Gordon Chambers began his pro music career as a songwriter. He’s written countless soul and pop classics – most notably Anita Baker’s Grammy winning ‘I Apologise’. Soul fans still relish his work with Brownstone; while others to benefit from Chambers’ talent include Angie Stone, Brandy, Tamia, Chaka Khan, Gladys Knight, Patti Labelle, the Isley Brothers, Beyonce and, of course, Whitney Houston. Indeed it was Ms Houston who encouraged Chambers to get in front of the microphone himself. That encouragement led to three solo long players, the last being 2011’s ‘Sincere’. Since then Gordon’s undergone something of a personal crisis. He’s suffered loss in a house fire, seen the passing of close friends and family members and, sadly, Whitney herself.
It’s taken Gordon Chambers over five years to get back into the studio and here he presents ‘Surrender’ – an album he calls “A soul-searching musical sojourn from heartbreak to hope”. He uses the long player to re-establish a context for himself after such a challenging period and it’s clear that the album’s key note track is his treatment of the gospel standard, ‘I Surrender All’. Those who know the song will understand why Chambers has selected it and gone on to use it for the album title. If you’re not familiar with it, then accept that the song is an affirmation of hope (for believers, that is) in times of tribulation. Production-wise, it’s lush and dramatic and that drama is the overriding musical template of the album. Songs like ‘Unconditional’, ‘Love And Help Somebody’ and ‘One Voice’ are overwrought builders. Indeed they’re the kind of songs that Whitney Houston seemed to specialise in and listening here, the spirit of the tragic diva is never too far away. As if to hammer home the point there’s even a very specific tribute to Whitney, ‘My Way’. Naturally, it’s a poignant moment, especially when you consider what kind of job Ms H, might have made of the song.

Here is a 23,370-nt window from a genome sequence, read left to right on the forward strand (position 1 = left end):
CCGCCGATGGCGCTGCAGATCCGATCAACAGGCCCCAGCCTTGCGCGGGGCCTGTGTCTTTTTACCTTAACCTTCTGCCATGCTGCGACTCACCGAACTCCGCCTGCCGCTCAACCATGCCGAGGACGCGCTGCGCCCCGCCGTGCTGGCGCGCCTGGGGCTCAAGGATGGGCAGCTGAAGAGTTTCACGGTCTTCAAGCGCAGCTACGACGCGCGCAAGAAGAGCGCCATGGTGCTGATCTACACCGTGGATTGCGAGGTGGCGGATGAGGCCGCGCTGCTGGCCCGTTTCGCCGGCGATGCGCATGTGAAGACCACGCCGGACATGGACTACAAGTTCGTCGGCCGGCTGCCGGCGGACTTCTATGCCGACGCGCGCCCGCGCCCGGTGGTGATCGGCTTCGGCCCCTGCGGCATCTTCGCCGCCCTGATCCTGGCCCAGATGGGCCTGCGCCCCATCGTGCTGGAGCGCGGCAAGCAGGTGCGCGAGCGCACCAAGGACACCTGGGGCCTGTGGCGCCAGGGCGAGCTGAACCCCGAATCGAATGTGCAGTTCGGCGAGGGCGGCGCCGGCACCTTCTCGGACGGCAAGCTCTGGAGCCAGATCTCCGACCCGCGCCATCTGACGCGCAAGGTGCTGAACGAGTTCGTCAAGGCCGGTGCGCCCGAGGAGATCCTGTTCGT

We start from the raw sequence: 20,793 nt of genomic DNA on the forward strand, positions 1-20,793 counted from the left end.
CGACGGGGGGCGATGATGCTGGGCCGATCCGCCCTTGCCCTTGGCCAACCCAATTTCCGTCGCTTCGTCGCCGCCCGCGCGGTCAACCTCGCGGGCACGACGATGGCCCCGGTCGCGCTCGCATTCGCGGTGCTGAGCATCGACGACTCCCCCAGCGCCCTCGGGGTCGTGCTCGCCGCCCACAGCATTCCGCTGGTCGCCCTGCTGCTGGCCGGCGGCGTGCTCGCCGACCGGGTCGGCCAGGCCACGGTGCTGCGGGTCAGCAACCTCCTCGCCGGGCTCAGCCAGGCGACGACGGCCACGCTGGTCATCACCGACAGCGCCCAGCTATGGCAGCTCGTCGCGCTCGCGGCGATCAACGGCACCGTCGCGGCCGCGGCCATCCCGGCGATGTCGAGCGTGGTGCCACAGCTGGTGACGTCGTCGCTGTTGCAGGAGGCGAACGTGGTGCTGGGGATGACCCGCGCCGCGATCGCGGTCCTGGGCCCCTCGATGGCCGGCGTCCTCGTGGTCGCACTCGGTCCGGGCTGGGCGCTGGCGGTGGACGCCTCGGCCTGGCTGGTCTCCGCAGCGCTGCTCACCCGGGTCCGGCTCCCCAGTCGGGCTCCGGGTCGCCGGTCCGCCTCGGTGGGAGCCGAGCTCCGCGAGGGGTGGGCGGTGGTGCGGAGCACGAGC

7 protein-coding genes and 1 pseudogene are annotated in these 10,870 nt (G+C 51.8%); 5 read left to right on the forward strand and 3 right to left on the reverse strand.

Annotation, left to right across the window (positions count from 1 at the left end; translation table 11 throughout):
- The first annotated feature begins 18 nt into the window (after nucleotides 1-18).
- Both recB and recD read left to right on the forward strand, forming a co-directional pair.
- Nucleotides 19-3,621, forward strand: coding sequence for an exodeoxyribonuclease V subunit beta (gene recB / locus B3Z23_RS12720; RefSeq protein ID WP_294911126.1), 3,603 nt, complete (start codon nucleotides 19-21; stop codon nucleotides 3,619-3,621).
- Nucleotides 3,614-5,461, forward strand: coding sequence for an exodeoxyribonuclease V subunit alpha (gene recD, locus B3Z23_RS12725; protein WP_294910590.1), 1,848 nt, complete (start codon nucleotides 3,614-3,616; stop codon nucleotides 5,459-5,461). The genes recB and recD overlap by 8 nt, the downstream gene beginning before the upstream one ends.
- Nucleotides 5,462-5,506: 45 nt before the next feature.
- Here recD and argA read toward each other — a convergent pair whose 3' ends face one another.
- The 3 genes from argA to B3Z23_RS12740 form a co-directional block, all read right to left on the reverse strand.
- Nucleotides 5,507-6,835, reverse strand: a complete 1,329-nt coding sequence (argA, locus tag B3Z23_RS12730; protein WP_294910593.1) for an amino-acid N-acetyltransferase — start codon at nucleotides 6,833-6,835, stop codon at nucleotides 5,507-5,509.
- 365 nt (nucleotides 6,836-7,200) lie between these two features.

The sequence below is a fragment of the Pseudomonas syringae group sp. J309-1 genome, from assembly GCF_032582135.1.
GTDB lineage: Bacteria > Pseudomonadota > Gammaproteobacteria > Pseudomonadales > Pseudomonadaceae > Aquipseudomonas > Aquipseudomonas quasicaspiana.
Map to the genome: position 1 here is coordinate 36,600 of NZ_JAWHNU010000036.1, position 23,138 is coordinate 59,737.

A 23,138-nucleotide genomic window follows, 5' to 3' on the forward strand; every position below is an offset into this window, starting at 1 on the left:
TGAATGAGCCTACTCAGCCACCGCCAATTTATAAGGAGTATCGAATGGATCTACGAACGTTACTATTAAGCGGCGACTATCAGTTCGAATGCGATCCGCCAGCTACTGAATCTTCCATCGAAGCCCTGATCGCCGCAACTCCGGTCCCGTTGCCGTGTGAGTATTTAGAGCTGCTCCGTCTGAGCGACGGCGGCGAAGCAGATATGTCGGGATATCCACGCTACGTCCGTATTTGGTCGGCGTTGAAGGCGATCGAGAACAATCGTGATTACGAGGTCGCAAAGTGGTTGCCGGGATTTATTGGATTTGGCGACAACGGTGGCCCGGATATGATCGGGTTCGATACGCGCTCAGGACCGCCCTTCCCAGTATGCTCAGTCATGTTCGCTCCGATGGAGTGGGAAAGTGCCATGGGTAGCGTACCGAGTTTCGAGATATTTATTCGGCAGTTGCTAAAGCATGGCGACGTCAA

Other album highlights include the opening cut ‘The Diamond Inside’ (a busy, soul beater), ‘Back To Love’ (a sweet duet with Lalah Hathaway) and ‘I Made It’ (a collaboration with Eric Roberson and Steff Reed); that last one of course (look at the title) sums up the mood of the whole album. Gordon Chambers has truly made it.